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Risks developing from the growing drone industry are the focus of a report released Thursday by Lloyd's of London.
The drone market is expected to double to $91 billion in the next 10 years, according to Lloyd's report, “Drones take flight.” Drone technology is novel as well as controversial, and insurance is expected to be a key component of the risk management framework that is needed for drones to operate safely and respectfully, the report said.
Drone insurance can cover third-party liability, physical loss and damage to the system components during operation or transit. These policies can be tailored to suit individual exposures and may also include directors' and officers' liability, professional indemnity, employers' liability, product liability, cargo liability, terrorism, war and hijacking.
The Lloyd's report listed five, fundamental risks for insurers to consider:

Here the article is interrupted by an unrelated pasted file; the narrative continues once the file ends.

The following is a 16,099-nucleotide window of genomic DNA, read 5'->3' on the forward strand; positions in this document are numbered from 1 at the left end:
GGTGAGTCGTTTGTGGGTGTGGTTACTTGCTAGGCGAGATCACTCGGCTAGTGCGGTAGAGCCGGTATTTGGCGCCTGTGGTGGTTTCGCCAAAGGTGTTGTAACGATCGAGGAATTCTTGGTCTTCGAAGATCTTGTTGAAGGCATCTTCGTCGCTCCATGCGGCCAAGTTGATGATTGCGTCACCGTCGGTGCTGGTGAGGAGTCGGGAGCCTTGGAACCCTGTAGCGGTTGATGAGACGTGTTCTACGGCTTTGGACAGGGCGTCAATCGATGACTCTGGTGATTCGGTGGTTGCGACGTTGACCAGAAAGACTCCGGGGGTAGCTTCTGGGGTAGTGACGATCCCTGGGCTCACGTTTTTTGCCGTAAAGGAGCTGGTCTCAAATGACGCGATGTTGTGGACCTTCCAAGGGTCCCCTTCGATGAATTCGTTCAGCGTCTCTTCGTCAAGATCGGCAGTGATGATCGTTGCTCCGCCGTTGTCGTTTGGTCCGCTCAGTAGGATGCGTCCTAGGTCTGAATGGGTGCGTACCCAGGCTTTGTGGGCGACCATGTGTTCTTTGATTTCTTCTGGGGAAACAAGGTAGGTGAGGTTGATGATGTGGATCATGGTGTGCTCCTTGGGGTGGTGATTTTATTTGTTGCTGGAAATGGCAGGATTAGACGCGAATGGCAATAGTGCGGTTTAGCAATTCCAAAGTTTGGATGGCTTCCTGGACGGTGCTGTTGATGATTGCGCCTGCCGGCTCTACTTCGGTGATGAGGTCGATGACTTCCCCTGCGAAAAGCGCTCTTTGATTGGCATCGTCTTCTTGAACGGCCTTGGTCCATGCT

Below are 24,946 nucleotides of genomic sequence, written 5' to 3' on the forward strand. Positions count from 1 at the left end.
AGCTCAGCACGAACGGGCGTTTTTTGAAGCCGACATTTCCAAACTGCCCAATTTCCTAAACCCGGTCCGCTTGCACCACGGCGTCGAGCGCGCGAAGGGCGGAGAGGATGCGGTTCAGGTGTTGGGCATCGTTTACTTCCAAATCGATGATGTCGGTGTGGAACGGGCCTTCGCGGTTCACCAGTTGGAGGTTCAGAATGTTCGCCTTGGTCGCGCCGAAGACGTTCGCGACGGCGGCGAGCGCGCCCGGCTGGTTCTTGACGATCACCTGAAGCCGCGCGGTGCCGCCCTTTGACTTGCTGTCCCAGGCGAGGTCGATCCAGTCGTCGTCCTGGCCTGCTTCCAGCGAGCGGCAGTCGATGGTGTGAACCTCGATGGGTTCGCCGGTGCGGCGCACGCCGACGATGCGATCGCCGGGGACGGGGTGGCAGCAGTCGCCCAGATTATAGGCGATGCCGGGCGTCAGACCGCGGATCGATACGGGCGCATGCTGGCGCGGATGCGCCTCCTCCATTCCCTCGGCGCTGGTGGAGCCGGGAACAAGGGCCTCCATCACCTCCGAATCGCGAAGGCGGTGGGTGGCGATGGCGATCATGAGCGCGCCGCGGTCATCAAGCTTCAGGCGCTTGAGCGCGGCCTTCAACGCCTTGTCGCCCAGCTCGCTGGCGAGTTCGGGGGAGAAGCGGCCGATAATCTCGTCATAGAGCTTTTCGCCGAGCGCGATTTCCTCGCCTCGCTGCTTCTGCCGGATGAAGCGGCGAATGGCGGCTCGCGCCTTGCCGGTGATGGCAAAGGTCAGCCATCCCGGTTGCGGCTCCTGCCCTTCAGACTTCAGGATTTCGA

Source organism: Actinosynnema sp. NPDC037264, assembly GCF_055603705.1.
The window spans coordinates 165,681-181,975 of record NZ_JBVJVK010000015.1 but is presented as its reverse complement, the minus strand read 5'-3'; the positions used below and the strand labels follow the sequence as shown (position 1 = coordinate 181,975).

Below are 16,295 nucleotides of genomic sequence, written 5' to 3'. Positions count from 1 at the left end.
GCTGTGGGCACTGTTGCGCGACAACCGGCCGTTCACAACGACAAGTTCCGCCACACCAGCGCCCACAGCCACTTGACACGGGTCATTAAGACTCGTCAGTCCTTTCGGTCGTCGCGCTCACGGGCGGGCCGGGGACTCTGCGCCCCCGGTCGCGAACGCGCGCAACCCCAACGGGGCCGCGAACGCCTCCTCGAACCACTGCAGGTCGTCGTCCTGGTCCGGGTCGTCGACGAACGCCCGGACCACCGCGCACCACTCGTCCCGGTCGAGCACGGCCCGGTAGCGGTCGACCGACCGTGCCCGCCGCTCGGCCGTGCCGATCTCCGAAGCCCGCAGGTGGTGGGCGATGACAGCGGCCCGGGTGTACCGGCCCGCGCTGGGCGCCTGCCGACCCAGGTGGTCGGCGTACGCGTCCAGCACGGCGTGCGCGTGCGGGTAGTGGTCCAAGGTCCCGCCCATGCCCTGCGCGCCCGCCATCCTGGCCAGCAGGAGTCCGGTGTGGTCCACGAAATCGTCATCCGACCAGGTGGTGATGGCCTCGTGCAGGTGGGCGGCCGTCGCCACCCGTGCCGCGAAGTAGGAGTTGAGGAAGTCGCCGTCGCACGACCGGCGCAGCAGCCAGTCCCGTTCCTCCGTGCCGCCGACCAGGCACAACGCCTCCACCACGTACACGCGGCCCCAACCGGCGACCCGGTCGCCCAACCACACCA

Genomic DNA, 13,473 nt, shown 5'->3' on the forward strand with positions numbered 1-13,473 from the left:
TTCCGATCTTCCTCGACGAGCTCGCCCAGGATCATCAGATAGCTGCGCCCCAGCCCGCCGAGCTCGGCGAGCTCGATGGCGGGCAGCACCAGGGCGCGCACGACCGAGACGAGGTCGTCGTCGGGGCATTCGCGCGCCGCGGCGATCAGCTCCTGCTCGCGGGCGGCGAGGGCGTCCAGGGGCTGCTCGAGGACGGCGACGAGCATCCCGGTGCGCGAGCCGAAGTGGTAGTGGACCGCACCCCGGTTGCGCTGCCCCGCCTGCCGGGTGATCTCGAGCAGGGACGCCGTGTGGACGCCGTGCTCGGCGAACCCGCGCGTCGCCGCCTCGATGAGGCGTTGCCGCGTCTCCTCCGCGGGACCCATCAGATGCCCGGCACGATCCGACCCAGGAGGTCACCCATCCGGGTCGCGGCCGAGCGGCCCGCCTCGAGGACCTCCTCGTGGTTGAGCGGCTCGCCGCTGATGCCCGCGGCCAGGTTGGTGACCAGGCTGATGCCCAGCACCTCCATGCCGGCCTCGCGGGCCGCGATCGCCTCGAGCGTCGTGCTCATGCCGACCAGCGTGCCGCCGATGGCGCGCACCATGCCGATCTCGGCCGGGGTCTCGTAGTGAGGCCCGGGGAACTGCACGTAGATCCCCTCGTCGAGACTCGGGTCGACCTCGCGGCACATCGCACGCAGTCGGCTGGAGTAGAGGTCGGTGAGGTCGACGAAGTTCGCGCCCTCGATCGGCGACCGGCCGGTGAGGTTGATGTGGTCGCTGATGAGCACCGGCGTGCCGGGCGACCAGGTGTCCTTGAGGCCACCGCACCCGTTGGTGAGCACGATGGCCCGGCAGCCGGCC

• Invasion of privacy: Perhaps the greatest concern from drone use, professional indemnity insurance can cover damages for breach of privacy from drones.
• Negligent or reckless pilots: Insurers need to be concerned about moral hazard because pilots could feel disassociated from risks. Lead insurers should consider higher-risk retention requirements such as training and accreditation, and also that pilots prove to act responsibly.
• Patchy regulations: a solid regulatory framework is critical to drone insurance providers. Currently, regulation is inconsistent between nations.
• Cyber attack exposure: Cyber security measures should be a significant consideration for underwriters' risk assessment for commercial drone use.
• Effective airspace control and collision-avoidance technology: These advances will become key requirements for drone operations in busy airspace, according to the report.
The first commercial drone package delivery approved by the Federal Aviation Administration has caught the attention of risk managers, brokers and insurers.